What is juego de posición in German?

Wolfgang Frank, FSC Mainz 05 coach

Klopp spoke of this added compactness and more disciplined positioning in his post-match press conference (see above) where he also made a comment similar to one he made in May 2013 when his Borussia Dortmund side were due to face Bayern Munich in the Champions League final.

Back then he spoke of his two football mentors: the direct influence of Wolfgang Frank at Mainz, and the indirect influence of Arrigo Sacchi via Frank’s teachings.

“I’ve never met Sacchi, but I learned everything I am as a coach from him and my former coach [Wolfgang Frank], who took it from Sacchi.

“Even though we were in the second division we were the first German team to play 4-4-2 without a libero.

“We watched this very boring video, 500 times, of Sacchi doing defensive drills, using sticks and without the ball, with Maldini, Baresi and Albertini.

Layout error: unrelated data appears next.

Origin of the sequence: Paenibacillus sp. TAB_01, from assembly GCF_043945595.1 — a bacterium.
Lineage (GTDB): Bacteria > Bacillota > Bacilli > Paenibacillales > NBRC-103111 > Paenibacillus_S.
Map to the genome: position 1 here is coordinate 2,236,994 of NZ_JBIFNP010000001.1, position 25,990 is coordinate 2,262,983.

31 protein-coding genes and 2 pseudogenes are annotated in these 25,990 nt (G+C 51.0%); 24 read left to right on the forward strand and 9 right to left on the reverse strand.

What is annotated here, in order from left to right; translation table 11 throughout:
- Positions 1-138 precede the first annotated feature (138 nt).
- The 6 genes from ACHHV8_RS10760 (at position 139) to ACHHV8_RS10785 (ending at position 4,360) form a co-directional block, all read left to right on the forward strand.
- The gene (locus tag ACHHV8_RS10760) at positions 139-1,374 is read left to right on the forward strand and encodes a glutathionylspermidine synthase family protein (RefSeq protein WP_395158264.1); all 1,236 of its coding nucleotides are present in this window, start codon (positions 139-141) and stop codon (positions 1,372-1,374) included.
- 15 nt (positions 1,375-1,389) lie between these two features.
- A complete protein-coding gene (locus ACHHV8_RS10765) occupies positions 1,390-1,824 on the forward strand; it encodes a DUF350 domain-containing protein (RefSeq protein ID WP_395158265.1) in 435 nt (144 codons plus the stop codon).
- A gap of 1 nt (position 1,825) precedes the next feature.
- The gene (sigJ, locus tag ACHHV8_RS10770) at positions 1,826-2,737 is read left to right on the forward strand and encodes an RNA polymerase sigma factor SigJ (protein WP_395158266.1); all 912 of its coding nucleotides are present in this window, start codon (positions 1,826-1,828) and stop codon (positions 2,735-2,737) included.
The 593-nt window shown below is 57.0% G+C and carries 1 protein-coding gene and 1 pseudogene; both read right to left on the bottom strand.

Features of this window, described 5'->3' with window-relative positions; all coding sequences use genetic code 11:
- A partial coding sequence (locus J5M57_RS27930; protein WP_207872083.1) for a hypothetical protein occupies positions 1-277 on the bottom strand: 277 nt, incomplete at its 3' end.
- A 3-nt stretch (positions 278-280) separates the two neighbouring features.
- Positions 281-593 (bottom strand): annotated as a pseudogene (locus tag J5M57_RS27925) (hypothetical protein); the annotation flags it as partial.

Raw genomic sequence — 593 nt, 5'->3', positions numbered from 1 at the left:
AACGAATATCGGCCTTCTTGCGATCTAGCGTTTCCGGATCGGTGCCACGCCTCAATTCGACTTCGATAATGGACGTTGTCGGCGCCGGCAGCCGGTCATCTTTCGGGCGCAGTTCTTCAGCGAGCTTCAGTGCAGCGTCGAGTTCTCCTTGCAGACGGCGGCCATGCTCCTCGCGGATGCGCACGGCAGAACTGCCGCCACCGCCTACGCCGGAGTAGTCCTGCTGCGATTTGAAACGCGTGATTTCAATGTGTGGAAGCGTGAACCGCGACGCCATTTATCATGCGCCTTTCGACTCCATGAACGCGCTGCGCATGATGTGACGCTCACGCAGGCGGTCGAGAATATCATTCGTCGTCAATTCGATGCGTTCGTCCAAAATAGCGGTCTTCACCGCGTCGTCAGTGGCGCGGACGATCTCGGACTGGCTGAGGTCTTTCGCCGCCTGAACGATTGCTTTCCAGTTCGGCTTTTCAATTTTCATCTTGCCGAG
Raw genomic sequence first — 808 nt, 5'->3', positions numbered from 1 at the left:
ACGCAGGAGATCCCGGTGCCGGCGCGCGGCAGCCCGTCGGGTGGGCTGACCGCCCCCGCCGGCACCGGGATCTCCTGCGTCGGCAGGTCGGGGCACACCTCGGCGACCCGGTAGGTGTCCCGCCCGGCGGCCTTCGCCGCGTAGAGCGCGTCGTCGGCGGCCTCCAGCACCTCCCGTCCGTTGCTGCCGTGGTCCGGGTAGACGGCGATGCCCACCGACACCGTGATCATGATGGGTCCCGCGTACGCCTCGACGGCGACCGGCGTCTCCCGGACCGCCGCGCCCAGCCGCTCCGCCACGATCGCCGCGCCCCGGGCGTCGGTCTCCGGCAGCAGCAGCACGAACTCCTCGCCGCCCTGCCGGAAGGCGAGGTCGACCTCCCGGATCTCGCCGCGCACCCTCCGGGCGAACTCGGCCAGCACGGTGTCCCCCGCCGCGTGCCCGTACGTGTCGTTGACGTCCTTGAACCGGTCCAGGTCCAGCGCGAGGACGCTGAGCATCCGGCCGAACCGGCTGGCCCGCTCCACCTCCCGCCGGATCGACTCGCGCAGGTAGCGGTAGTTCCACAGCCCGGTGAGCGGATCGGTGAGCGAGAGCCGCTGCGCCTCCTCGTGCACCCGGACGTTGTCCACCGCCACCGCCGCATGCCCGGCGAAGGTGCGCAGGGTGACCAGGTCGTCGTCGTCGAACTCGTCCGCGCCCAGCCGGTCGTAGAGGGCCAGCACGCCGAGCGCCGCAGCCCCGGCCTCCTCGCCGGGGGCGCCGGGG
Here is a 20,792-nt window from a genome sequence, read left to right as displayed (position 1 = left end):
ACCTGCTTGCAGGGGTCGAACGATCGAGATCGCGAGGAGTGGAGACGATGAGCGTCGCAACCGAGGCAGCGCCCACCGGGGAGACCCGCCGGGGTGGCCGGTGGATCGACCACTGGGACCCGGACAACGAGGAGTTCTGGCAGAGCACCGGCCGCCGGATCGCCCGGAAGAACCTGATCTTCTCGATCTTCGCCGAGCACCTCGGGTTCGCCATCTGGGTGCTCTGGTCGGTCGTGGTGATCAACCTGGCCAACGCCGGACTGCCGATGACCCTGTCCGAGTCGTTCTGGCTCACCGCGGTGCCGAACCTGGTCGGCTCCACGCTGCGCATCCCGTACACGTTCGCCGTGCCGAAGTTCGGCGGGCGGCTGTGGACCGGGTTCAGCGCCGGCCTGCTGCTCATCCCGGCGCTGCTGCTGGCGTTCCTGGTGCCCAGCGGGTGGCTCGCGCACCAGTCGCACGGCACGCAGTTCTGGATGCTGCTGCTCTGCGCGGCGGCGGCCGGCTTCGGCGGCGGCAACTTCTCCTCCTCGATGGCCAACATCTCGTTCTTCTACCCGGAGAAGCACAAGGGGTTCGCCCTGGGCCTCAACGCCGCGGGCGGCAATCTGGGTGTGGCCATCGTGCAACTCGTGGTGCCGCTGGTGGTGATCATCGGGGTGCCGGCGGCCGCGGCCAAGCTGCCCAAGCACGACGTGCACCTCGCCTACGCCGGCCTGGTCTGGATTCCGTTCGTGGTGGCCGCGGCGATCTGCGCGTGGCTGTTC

“We used to think before then that if the other players are better, you have to lose. After that we learned anything is possible — you can beat better teams by using tactics.”

Compare this to his words after last night’s game, and the ideas are the same.

“I really think [Man City] are the best team in the world at the moment, that’s how it is, but I knew we could beat them.

“That doesn’t make us the better team. That’s football, that’s the cool thing in the game, that it’s still possible.”

Klopp tactically outwitted Guardiola. The intense work rate and counter-pressing associated with Klopp are just parts of the plan, not the whole plan or the only plan.

Firmino as a defensive winger, Wijnaldum kicking things off for the opening goal with his directness from his new position, Milner seeing the cautioned Trent through the final minutes of the first half, the compactness, the positioning, and the counter-pressing: none of this happens though hard work only.